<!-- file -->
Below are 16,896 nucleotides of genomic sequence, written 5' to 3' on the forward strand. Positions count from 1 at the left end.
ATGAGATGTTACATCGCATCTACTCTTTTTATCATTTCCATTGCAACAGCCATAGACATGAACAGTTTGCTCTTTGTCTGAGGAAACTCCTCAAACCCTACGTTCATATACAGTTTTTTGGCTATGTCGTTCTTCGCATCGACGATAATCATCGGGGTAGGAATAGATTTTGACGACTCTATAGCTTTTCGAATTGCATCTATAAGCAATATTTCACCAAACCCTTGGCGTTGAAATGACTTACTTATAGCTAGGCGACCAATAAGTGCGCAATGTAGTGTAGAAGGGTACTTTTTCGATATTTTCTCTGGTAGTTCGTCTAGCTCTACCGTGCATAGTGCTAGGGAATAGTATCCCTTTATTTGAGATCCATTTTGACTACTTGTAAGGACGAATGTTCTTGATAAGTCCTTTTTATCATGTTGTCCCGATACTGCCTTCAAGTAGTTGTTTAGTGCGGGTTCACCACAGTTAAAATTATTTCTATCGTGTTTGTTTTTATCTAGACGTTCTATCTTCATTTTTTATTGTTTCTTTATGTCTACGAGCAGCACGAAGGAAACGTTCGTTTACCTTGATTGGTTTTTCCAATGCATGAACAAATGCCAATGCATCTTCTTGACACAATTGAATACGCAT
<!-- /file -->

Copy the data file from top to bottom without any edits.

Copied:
Below are 16,896 nucleotides of genomic sequence, written 5' to 3' on the forward strand. Positions count from 1 at the left end.
ATGAGATGTTACATCGCATCTACTCTTTTTATCATTTCCATTGCAACAGCCATAGACATGAACAGTTTGCTCTTTGTCTGAGGAAACTCCTCAAACCCTACGTTCATATACAGTTTTTTGGCTATGTCGTTCTTCGCATCGACGATAATCATCGGGGTAGGAATAGATTTTGACGACTCTATAGCTTTTCGAATTGCATCTATAAGCAATATTTCACCAAACCCTTGGCGTTGAAATGACTTACTTATAGCTAGGCGACCAATAAGTGCGCAATGTAGTGTAGAAGGGTACTTTTTCGATATTTTCTCTGGTAGTTCGTCTAGCTCTACCGTGCATAGTGCTAGGGAATAGTATCCCTTTATTTGAGATCCATTTTGACTACTTGTAAGGACGAATGTTCTTGATAAGTCCTTTTTATCATGTTGTCCCGATACTGCCTTCAAGTAGTTGTTTAGTGCGGGTTCACCACAGTTAAAATTATTTCTATCGTGTTTGTTTTTATCTAGACGTTCTATCTTCATTTTTTATTGTTTCTTTATGTCTACGAGCAGCACGAAGGAAACGTTCGTTTACCTTGATTGGTTTTTCCAATGCATGAACAAATGCCAATGCATCTTCTTGACACAATTGAATACGCAT